"Beer in Colorado" is dedicated to that divine elixir born of the marriage of water, malt, hops, and yeast as interpreted
by those living in Colorado. Follow the author as he visits every brewery in the state, creates experimental homebrews,
attends beer festivals, tries interesting beers from around the world, and spreads the good word of beer. Prost!

Monday, June 4, 2012

Going Big with Small Breweries

America is the land of big.  Down South we have big hair, in the Northeast we have big mouths, and on the West Coast we got big personalities.  We have big cars, big houses, big egos, and, as any nutritionist can attest, big asses.  We give our natural wonders big names: Grand Canyon, Giant Sequoias, Mammoth Cave, and, here in Colorado, Mt. Massive.  We’re so infatuated with big that we use it even when it’s contradictory: Battle of Little Bighorn, Little Big Man, Biggie Smalls.  So ingrained are we with the word big, in fact, that we call decidedly small things big such as Broomfield’s tiniest, newest, and only non-chain brewery—Big Choice Brewing.

Perhaps I’m missing the point, though.  True, Big Choice’s taproom is miniscule and all of their brewing equipment might possibly fit in my garage but what it lacks in physical prominence it more than makes up for in big flavor.

When looking for Big Choice Brewing, look hard; it’s not in the most obvious location.  From the direction Nicole and I were coming, the only indication that we were on the right path was a simple, black-and-white sign that said in bold letters Brewery—nothing more, nothing less.  Of course, all you need is half a brain to know that if you’re in Broomfield, at a brewery, and the words C.B.& Potts or Gordon Biersch are nowhere to be seen then you’re at Big Choice.  Just channel your inner Sherlock Holmes and deduce a thing or two.

We had ourselves a seat and brewer Nathaniel Miller served us a taster tray consisting of Saison (5.1% ABV, 21.4 IBU), Poblano Stout (5.7% ABV, 13.9 IBU), Type III IPA (6.3% ABV, 48.2 IBU), and Disconnected Red Ale (6.7% ABV, 84.5 IBU).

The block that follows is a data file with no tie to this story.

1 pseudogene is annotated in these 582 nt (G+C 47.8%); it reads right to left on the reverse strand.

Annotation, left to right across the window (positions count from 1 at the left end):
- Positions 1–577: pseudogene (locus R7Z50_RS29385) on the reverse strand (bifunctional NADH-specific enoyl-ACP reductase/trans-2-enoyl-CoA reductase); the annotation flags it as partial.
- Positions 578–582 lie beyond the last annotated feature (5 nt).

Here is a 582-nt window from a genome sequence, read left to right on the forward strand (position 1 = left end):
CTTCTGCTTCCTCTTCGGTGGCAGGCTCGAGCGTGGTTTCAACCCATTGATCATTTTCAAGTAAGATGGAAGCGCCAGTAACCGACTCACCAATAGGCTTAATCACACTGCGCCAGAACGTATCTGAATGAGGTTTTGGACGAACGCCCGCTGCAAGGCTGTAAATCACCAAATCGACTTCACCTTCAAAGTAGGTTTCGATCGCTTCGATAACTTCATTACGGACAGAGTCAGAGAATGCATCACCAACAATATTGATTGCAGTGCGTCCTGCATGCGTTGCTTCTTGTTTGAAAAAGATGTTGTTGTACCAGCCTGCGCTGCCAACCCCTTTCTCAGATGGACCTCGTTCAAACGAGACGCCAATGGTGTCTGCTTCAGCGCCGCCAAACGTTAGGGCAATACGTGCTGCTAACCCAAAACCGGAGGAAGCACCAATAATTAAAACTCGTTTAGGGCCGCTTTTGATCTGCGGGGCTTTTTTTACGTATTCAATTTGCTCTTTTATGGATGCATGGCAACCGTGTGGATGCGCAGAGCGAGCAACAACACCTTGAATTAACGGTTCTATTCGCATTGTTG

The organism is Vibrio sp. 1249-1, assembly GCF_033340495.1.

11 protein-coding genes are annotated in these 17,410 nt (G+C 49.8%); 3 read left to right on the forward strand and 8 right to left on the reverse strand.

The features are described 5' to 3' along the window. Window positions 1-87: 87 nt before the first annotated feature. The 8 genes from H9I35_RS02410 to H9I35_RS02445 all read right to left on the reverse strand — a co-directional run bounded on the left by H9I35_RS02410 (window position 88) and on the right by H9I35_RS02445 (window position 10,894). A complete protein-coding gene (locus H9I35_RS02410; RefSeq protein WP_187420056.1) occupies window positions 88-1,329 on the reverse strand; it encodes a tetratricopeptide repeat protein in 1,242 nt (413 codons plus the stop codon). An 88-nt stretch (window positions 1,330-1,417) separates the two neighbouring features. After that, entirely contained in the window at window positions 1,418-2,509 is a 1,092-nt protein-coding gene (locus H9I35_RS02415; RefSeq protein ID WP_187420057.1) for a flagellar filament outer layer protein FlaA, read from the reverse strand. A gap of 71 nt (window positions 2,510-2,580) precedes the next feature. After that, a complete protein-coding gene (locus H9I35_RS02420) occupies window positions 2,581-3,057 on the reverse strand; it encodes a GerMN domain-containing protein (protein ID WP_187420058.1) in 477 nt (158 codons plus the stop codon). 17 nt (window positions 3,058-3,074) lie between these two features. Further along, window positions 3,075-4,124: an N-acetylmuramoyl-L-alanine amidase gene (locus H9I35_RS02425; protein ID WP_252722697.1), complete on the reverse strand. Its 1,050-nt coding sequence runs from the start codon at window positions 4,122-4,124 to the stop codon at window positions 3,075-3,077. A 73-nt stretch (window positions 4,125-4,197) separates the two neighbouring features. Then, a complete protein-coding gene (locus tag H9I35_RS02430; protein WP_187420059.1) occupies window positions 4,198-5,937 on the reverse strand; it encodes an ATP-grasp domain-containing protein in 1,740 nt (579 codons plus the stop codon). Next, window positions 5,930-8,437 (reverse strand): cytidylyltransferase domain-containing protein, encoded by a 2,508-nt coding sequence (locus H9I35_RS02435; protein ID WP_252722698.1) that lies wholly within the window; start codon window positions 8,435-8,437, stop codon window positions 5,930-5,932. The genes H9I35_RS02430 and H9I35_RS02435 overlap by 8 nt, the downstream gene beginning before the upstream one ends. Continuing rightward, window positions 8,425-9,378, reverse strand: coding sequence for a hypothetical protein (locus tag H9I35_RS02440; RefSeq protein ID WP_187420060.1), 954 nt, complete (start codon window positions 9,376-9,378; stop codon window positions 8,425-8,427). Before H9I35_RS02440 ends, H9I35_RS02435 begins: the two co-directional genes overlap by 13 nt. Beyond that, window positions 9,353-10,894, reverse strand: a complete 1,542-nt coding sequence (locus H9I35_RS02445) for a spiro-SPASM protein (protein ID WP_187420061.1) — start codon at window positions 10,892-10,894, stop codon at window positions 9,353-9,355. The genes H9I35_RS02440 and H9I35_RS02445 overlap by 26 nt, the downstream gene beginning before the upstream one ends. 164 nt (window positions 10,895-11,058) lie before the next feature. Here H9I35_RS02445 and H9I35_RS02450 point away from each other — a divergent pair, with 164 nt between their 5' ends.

Left to right: Saison, Poblano Stout, Type III, and Disconnected
 Saison is a copper penny-colored beer with a light, sweet, and quintessentially Belgian aroma full of spice and fruit wafts.  A citrusy orange flavor accompanied by a touch of tartness completes this refreshing brew.

My favorite of the four was undoubtedly the Poblano Stout because it featured just enough weirdness to make the drinking experience unique but not totally off-the wall.  This black-with-tan-highlights stout smells of roasted peppers and roasted malts and tastes like a sweet, mild coffee garnished with poblano pepper.

Type III is a mild-mannered IPA.  With 48.2 IBUs, it’s certainly not the bitterest IPA on the market but methinks that craft beer trends are shifting away from palate-wrecking bitter beers to beers with just enough bite to keep you on your toes.  The color of Type III can be described as brassy while the aroma possesses some hop aroma albeit quite faint.  More dominate scents include a certain citrusy and sugary character that—if one may stretch to make a connection—isn’t unlike the smell of a margarita.  That citrus quality comes through in the flavor, too, along with a creaminess that reminded me of an orange Popsicle.  Type III finishes dry.   

The murky, rust-colored Disconnected turned-out to be the bitterest beer of the lot.  The aroma doesn’t give away much—the power of the hops on the nose is as strong in Disconnected as it is in Type III (which is to say, not very powerful at all).  Even during the tasting of Disconnected, the hops aren’t a wallop as the malts do much to balance out the bitterness.  There is, however, a lingering aftertaste in the back of the tongue and mouth that ought to satisfy the hophead in your life.